ACOG: Decreasing Decision-to-Incision Times for Unscheduled, Urgent Cesarean Deliveries

Source: Tibavinsky Bernal, Lina MD; Yarrington, Christina D. MD; Xuan, Ziming ScD, SM; Zani, Lisa MSN, RN; Friedman, Scott RPh, JD; Schultz, Michele MSN, C-EFM; Chandra, Phanirekha MD; Iverson, Ronald E. MD, MPH. Decreasing Decision-to-Incision Times for Unscheduled, Urgent Cesarean Deliveries. Obstetrics & Gynecology 142(1):p 130-138, July 2023. | DOI: 10.1097/AOG.0000000000005221


To standardize the preprocedure process for urgent, unscheduled cesarean deliveries to decrease the time from decision to skin incision to improve maternal and fetal outcomes.


In our quality-improvement project, we selected indications that require urgent cesarean deliveries, created a standard algorithm, then implemented a multidisciplinary process intended to reduce decision-to-incision time. This initiative was conducted from May 2019 to May 2021, with a preimplementation period from May 2019 to November 2019 (n=199), implementation period from December 2019 to September 2020 (n=283), and postimplementation period from October 2020 to May 2021 (n=160). An interrupted time series calculation was performed, with stratification by patient race and ethnicity. The primary process measure was mean decision-to-incision time. The secondary outcomes were neonatal status as measured by 5-minute Apgar score and quantitative blood loss during the cesarean delivery.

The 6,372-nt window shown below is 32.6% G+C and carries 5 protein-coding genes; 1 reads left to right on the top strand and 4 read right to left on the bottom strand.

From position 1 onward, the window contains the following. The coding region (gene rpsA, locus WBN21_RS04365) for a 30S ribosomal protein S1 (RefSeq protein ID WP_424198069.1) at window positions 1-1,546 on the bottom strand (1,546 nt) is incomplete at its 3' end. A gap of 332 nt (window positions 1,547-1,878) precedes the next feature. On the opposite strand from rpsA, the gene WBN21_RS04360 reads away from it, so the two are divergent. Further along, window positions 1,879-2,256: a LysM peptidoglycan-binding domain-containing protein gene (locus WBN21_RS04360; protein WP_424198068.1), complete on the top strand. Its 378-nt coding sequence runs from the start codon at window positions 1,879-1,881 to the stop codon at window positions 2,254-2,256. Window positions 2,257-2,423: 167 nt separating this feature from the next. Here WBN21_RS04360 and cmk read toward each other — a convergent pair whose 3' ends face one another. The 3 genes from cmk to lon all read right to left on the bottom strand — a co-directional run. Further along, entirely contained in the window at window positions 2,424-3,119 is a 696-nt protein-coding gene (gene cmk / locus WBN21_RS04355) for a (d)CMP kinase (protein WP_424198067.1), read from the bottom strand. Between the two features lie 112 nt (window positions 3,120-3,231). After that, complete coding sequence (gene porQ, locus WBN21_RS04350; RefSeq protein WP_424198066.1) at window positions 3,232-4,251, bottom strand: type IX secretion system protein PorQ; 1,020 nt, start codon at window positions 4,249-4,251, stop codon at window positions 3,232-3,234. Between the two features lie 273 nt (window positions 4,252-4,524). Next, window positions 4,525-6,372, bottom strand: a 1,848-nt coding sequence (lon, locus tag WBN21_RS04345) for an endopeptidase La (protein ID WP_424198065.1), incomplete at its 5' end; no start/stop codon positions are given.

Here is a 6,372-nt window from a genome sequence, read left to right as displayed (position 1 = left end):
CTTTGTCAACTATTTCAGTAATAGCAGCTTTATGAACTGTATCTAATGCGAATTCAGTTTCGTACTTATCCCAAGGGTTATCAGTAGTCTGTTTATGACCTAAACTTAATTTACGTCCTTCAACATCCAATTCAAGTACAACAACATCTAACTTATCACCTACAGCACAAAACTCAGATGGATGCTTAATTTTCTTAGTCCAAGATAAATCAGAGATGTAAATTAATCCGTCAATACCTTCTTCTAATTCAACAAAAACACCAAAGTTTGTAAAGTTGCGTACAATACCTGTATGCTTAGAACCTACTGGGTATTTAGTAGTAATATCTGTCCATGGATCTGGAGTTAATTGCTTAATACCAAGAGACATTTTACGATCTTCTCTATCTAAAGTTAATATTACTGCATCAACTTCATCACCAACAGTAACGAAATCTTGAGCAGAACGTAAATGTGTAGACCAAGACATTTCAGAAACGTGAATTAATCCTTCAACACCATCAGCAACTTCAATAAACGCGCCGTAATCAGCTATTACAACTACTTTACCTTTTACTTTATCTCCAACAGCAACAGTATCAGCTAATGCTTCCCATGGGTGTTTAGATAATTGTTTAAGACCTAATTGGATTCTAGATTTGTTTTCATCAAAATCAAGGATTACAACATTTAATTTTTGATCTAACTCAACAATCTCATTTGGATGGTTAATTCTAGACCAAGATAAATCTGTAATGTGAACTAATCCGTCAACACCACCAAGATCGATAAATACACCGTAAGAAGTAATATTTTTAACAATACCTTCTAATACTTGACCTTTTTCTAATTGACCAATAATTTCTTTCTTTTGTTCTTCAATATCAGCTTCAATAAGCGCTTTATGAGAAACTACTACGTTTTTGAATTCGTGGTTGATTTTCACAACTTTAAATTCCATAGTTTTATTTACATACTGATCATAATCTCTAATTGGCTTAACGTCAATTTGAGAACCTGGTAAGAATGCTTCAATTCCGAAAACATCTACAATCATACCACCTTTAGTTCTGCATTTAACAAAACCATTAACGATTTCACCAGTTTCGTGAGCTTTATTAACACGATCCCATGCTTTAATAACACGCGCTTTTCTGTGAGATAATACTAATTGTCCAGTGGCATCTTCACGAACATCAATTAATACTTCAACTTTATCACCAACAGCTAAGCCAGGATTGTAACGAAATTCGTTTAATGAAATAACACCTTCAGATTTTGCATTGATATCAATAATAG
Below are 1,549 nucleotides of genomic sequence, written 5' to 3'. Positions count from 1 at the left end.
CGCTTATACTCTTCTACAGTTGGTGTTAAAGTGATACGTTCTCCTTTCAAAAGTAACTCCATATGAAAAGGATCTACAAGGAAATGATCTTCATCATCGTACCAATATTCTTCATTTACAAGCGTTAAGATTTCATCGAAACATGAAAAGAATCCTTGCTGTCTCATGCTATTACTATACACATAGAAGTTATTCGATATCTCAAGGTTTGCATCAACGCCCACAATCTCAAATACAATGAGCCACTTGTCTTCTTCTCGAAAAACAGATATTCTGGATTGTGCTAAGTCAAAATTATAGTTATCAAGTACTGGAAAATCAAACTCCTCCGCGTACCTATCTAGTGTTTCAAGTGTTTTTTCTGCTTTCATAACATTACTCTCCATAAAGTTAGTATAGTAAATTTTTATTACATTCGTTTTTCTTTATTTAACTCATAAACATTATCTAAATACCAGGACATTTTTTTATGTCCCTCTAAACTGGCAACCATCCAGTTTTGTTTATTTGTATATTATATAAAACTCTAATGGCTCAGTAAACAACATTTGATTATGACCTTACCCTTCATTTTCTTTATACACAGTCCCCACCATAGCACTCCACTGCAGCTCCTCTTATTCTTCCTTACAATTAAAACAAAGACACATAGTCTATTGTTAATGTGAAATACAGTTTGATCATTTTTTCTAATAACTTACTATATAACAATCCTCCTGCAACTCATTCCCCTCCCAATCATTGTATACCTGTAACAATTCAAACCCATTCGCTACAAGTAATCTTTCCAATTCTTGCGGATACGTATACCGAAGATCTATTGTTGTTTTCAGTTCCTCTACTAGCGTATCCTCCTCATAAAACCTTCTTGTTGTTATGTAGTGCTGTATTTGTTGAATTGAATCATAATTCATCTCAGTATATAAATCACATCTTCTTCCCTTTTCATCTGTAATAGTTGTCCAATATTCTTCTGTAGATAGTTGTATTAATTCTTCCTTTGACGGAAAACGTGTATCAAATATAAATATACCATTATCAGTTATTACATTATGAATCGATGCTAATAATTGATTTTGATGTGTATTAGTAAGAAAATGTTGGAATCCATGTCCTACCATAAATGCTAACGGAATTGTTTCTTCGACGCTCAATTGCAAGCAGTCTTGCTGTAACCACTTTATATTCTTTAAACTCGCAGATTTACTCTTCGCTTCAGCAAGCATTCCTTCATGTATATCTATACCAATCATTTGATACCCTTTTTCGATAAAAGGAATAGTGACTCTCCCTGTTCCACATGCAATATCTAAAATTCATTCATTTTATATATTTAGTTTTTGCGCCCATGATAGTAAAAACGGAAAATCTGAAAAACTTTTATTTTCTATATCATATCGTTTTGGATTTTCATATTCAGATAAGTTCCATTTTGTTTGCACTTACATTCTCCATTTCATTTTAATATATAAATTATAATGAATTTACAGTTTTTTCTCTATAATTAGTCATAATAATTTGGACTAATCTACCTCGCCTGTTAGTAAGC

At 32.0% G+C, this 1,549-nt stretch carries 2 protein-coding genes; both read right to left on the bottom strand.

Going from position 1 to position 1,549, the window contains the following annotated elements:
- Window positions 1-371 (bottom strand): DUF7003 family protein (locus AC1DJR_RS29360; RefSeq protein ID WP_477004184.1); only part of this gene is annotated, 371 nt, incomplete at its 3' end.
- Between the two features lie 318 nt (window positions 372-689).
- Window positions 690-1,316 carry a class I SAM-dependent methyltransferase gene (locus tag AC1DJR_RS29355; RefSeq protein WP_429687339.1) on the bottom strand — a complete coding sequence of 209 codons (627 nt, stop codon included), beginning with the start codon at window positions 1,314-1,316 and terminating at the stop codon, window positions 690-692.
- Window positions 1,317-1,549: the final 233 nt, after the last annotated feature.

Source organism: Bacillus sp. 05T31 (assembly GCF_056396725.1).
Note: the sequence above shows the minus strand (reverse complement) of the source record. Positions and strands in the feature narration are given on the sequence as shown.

We analyzed 642 urgent cesarean deliveries; 199 were preimplementation of the standard algorithm, and 160 were postimplementation. The mean decision-to-incision time improved from 88 minutes (95% CI 75–101 min) to 50 minutes (95% CI 47–53 min) from the preimplementation period to the postimplementation period. When stratified by race and ethnicity, the mean decision-to-incision time among Black non-Hispanic patients improved from 98 minutes (95% CI 73–123 min) to 50 minutes (95% CI 45–55 min) (t=3.27, P<.01); it improved from 84 minutes (95% CI 66–103 min) to 49 minutes (95% CI 44–55 min) among Hispanic patients (t=3.51, P<.001). There was no significant improvement in decision-to-incision time among patients in other racial and ethnic groups. When the cesarean delivery was performed for fetal indications, Apgar scores were significantly higher in the postimplementation period compared with the preimplementation period (8.5 vs 8.8 beta=0.29, P<.01).


Development and implementation of a standard algorithm to expedite decision-to-incision time for unscheduled, urgent cesarean deliveries led to a significant decrease in decision-to-incision time.